A Trump rally attendee, September 2015, “ reacts to a joke Trump made about Russian President Vladimir Putin being a nicer person than him during a news conference in New York.” Photo via AP

In their continued quest to give everyone a raging stress-ulcer, the Trump transition team has already demanded the names of everyone who worked on climate change programs under President Obama as well as “gender-related” programs the State Department implemented, mostly under Hillary Clinton’s leadership, to aid women around the world. Now their list of Africa-related questions is freaking everyone out yet again, because it suggests the Trump administration wants to cut back on humanitarian efforts there.

It’s becoming obvious that the Trump administration is going to be defined by a mixture of global isolationism and an aggressive slashing of the social safety net into a zillion tiny ribbons. The New York Times reports that the “Africa-related questions” sent by Trump’s team to the State Department are predictably both terrifying and uniquely focused on squeezing more money from the continent:

A four-page list of Africa-related questions from the transition staff has been making the rounds at the State Department and Pentagon, alarming longtime Africa specialists who say the framing and the tone of the questions suggest an American retreat from development and humanitarian goals, while at the same time trying to push forward business opportunities across the continent.

“How does U.S. business compete with other nations in Africa? Are we losing out to the Chinese?” asks one of the first questions in the unclassified document provided to The New York Times.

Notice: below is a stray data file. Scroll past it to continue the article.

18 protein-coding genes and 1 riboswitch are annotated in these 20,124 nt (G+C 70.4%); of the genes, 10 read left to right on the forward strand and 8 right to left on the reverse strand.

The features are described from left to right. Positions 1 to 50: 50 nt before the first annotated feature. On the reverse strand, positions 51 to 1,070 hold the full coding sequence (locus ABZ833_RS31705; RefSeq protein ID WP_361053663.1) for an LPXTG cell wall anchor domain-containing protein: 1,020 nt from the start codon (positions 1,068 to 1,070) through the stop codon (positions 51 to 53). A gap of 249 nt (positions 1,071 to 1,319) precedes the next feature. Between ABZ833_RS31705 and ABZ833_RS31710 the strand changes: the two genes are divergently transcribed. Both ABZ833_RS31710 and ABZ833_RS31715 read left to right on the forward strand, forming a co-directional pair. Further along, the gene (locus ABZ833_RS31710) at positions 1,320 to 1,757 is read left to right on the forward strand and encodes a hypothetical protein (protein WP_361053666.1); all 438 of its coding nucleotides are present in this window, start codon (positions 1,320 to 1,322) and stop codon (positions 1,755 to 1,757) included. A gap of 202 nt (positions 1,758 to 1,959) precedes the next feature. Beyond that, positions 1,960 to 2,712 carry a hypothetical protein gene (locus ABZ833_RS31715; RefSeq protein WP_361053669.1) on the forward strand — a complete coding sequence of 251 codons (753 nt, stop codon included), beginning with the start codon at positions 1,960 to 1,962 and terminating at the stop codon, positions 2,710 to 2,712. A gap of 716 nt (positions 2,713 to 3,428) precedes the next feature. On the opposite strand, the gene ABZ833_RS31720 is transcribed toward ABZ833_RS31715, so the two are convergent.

That is quickly followed with queries about humanitarian assistance money. “With so much corruption in Africa, how much of our funding is stolen? Why should we spend these funds on Africa when we are suffering here in the U.S.?”

The questions, according to experts the Times spoke to, seem to reflect a belief that the U.S. is squandering tons of money on foreign aid that would be better spent here at home. But foreign aid constitutes less than one percent of the federal budget, most of it on infrastructure development and funding to fight HIV/AIDS. It’s a good thing. It’s a tiny fraction of what we spend on, say, defense (54 percent of the federal budget).

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The questions from the Trump team also sound like they’re not sure what we’re doing over there trying to fight terrorism, per the newspaper:

On terrorism, the document asks why the United States is even bothering to fight the Boko Haram insurgency in Nigeria, why all of the schoolgirls kidnapped by the group have not been rescued and whether Al Qaeda operatives from Africa are living in the United States. And it questions the effectiveness of one of the more significant counterterrorism efforts on the continent.

“We’ve been fighting al-Shabaab for a decade, why haven’t we won?” poses one question, referring to the terrorist group based in Somalia that was behind the Westgate mall attacks in Kenya in 2013.

Most of Donald Trump’s tweets about Africa—the best window we have into his funhouse of a mind—indicate that he thinks it is, its entirety, a dangerous and scary place ridden with crime and Ebola that the U.S. should leave to rot.

Like so many other things, it’s not a surprising attitude coming from a sheltered billionaire daddy’s boy from Queens, but it’s dangerous and cruelly indifferent coming from our next president.